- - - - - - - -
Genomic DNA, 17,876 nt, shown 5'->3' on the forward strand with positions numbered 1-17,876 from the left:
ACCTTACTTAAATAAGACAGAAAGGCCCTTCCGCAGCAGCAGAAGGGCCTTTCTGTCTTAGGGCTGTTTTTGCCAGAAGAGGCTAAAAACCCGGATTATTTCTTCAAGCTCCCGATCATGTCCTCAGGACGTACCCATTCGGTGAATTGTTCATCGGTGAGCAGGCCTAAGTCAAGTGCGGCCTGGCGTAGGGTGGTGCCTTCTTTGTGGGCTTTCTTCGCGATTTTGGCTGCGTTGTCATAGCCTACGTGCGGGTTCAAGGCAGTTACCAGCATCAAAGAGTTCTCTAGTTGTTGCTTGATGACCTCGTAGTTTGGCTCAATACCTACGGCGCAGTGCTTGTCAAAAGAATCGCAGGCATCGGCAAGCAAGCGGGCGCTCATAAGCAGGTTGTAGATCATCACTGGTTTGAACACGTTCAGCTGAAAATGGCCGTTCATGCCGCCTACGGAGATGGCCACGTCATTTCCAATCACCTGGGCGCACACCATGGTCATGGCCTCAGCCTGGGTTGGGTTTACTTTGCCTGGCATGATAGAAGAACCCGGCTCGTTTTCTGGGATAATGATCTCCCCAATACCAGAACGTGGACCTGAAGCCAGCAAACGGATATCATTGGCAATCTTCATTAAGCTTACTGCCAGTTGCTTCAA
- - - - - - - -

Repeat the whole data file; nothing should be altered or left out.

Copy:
Genomic DNA, 17,876 nt, shown 5'->3' on the forward strand with positions numbered 1-17,876 from the left:
ACCTTACTTAAATAAGACAGAAAGGCCCTTCCGCAGCAGCAGAAGGGCCTTTCTGTCTTAGGGCTGTTTTTGCCAGAAGAGGCTAAAAACCCGGATTATTTCTTCAAGCTCCCGATCATGTCCTCAGGACGTACCCATTCGGTGAATTGTTCATCGGTGAGCAGGCCTAAGTCAAGTGCGGCCTGGCGTAGGGTGGTGCCTTCTTTGTGGGCTTTCTTCGCGATTTTGGCTGCGTTGTCATAGCCTACGTGCGGGTTCAAGGCAGTTACCAGCATCAAAGAGTTCTCTAGTTGTTGCTTGATGACCTCGTAGTTTGGCTCAATACCTACGGCGCAGTGCTTGTCAAAAGAATCGCAGGCATCGGCAAGCAAGCGGGCGCTCATAAGCAGGTTGTAGATCATCACTGGTTTGAACACGTTCAGCTGAAAATGGCCGTTCATGCCGCCTACGGAGATGGCCACGTCATTTCCAATCACCTGGGCGCACACCATGGTCATGGCCTCAGCCTGGGTTGGGTTTACTTTGCCTGGCATGATAGAAGAACCCGGCTCGTTTTCTGGGATAATGATCTCCCCAATACCAGAACGTGGACCTGAAGCCAGCAAACGGATATCATTGGCAATCTTCATTAAGCTTACTGCCAGTTGCTTCAA